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Low Back Resilience for Snow Shoveling

Hey, it’s Jennifer. Today I want to talk about shoveling if there’s some snow out there and what you can do to make it not such a drag on your low back.

Shoveling can be strenuous on the low back, because you’ve got this hinging motion and you’re lifting a load on a long lever, so it’s far away from you, which makes it more challenging. If you haven’t done a lot of that hinging motion to strengthen your low back, it can be really strenuous.

The other tough thing about shoveling is it’s not just a straight up and down hinge, you also have some rotation, getting the shovel to the side or throwing the snow to the side and a little bit of side bending as well. We want to strengthen the muscles in our back, not just in one plane, but in all of those planes that we’ll be moving in when we shovel.

Here’s a couple of exercises you can do to get yourself snow ready:

The first one is a variation of a normal deadlift where you hold your weight in front and then hinge in front, touch the floor and come back up hinging straight. For this we’re going to do that, but then also incorporate going to both sides to get that multi directional movement that we need when we shovel.

The second exercise we’re going to do requires us to get into a staggered stance, which most of us use when we’re shoveling. Then, we’re going to take the weight in a diagonal from one side up to the next side, with extended arms, keeping that lever long to get that lifting motion for shoveling.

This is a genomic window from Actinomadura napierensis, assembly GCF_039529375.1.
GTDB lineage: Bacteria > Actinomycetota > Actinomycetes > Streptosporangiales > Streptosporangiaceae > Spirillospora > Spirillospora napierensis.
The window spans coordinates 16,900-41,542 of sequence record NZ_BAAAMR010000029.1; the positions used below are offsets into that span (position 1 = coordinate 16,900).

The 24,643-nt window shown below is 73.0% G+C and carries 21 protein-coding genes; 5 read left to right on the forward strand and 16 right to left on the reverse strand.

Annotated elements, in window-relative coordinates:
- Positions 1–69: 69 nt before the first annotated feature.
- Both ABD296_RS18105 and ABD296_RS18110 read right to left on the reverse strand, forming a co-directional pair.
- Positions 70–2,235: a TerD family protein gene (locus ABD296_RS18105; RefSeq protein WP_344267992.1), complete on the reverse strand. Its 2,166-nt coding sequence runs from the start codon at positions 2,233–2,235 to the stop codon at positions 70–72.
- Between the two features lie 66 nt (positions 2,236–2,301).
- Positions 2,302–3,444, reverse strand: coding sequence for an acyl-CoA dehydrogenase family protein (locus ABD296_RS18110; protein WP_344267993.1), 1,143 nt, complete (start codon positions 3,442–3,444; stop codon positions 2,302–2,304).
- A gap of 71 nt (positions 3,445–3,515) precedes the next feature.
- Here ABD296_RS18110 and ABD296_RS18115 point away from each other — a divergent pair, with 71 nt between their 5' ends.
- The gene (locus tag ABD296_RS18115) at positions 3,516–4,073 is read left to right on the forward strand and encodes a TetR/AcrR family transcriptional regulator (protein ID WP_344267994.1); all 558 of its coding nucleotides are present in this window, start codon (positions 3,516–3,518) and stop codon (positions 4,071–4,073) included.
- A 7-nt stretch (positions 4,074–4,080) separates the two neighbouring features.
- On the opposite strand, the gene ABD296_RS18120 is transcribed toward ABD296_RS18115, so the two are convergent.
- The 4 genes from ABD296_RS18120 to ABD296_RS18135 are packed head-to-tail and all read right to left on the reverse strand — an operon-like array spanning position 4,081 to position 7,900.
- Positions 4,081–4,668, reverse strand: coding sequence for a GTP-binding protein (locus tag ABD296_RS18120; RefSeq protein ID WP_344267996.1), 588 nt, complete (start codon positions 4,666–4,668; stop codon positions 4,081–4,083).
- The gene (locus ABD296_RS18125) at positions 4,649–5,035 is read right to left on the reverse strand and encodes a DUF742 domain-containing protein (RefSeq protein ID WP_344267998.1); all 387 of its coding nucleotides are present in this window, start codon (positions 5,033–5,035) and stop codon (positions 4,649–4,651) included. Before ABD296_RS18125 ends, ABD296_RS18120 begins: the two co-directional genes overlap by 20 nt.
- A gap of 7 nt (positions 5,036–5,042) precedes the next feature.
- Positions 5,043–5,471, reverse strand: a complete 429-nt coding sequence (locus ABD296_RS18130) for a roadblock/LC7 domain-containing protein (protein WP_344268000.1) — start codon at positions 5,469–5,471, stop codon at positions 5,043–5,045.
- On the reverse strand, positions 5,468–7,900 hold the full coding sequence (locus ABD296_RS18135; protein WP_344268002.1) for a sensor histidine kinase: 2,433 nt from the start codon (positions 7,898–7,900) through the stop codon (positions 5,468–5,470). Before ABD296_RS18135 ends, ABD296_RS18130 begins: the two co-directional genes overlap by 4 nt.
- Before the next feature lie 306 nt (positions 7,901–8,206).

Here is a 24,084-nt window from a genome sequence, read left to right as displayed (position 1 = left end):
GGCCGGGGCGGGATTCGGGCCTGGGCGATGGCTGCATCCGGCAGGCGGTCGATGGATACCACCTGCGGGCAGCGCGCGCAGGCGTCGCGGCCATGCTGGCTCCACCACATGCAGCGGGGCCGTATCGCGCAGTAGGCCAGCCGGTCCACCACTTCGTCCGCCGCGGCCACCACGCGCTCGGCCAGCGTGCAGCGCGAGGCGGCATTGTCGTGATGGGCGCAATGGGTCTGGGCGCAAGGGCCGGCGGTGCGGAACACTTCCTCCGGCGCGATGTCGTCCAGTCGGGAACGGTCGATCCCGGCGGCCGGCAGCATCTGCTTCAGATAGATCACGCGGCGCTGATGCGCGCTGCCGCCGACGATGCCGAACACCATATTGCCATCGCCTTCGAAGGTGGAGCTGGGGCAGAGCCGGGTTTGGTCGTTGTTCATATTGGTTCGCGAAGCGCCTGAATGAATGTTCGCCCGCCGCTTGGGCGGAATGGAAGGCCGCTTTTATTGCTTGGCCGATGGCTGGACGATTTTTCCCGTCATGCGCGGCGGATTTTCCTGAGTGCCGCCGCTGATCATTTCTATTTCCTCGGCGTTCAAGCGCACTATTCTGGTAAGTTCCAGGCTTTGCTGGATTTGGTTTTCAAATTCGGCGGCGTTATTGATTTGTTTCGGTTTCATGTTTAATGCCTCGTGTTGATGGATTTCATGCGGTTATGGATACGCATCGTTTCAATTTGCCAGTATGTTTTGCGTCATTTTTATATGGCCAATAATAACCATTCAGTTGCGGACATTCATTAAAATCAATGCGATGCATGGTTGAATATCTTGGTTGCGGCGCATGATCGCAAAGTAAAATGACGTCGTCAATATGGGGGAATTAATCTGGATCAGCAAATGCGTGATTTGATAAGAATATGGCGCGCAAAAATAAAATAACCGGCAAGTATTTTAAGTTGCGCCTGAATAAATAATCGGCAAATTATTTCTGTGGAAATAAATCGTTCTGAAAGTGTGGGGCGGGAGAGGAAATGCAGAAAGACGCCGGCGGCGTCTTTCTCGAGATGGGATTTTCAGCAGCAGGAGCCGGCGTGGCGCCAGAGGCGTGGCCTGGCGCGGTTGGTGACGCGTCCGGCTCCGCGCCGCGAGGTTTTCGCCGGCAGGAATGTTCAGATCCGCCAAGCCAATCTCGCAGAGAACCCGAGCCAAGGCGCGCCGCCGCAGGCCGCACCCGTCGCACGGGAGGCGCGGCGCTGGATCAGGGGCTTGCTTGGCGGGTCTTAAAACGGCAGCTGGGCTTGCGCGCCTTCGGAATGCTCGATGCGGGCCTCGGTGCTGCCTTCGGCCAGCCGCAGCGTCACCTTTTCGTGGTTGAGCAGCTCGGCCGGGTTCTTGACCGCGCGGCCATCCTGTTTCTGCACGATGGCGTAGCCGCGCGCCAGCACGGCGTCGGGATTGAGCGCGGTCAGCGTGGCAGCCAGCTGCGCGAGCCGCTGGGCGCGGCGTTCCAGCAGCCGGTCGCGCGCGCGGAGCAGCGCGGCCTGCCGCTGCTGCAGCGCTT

Ideally, you would start this a couple months before snow, but it’s not too late; even if you start now and build up a little muscle capacity, you’ll be feeling much better after a few weeks.

Let me know what you think. Try it out. Fingers crossed for some light, fluffy snow that we can all enjoy and is easy to shoveling. Thanks!

Here at Peak Endurance Performance & Physical Therapy we help active adults in the Madison Area get back to the activities they love without pain or limitations. We see people of all ages, ability levels, and individuals trying to get back to a multitude of movements including: getting back into running, women postpartum, CrossFit athletes, climbers, gymnasts, wrestlers, overhead athletes, and your recreational weekend warrior. If you’re looking to get back to the activities that give you meaning, relieve stress, and make you feel like you again, feel free to reach out below and we’ll see if we’re the right fit for you.